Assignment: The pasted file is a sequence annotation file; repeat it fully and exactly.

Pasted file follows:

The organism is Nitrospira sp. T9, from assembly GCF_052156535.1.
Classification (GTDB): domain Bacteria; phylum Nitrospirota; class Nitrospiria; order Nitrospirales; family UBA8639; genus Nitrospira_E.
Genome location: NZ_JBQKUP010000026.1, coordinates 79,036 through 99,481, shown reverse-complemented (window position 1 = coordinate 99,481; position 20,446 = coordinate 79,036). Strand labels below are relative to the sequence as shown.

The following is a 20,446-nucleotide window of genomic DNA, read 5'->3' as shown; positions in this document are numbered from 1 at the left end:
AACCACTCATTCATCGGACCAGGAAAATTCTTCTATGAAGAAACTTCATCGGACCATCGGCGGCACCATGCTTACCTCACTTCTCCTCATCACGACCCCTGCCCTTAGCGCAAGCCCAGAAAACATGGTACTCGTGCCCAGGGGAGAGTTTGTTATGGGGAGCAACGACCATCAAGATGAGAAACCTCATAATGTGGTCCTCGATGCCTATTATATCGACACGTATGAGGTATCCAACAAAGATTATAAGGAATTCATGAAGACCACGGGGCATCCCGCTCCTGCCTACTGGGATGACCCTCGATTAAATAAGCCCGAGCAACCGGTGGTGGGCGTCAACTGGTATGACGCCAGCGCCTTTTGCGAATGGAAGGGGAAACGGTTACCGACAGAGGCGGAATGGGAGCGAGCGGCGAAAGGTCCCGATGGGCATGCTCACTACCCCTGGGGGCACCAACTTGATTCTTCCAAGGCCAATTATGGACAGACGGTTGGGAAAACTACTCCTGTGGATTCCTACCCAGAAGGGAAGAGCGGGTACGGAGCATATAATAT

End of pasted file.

The organism is Nitrospira sp. T9, from assembly GCF_052156535.1.
Classification (GTDB): domain Bacteria; phylum Nitrospirota; class Nitrospiria; order Nitrospirales; family UBA8639; genus Nitrospira_E.
Genome location: NZ_JBQKUP010000026.1, coordinates 79,036 through 99,481, shown reverse-complemented (window position 1 = coordinate 99,481; position 20,446 = coordinate 79,036). Strand labels below are relative to the sequence as shown.

The following is a 20,446-nucleotide window of genomic DNA, read 5'->3' as shown; positions in this document are numbered from 1 at the left end:
AACCACTCATTCATCGGACCAGGAAAATTCTTCTATGAAGAAACTTCATCGGACCATCGGCGGCACCATGCTTACCTCACTTCTCCTCATCACGACCCCTGCCCTTAGCGCAAGCCCAGAAAACATGGTACTCGTGCCCAGGGGAGAGTTTGTTATGGGGAGCAACGACCATCAAGATGAGAAACCTCATAATGTGGTCCTCGATGCCTATTATATCGACACGTATGAGGTATCCAACAAAGATTATAAGGAATTCATGAAGACCACGGGGCATCCCGCTCCTGCCTACTGGGATGACCCTCGATTAAATAAGCCCGAGCAACCGGTGGTGGGCGTCAACTGGTATGACGCCAGCGCCTTTTGCGAATGGAAGGGGAAACGGTTACCGACAGAGGCGGAATGGGAGCGAGCGGCGAAAGGTCCCGATGGGCATGCTCACTACCCCTGGGGGCACCAACTTGATTCTTCCAAGGCCAATTATGGACAGACGGTTGGGAAAACTACTCCTGTGGATTCCTACCCAGAAGGGAAGAGCGGGTACGGAGCATATAATAT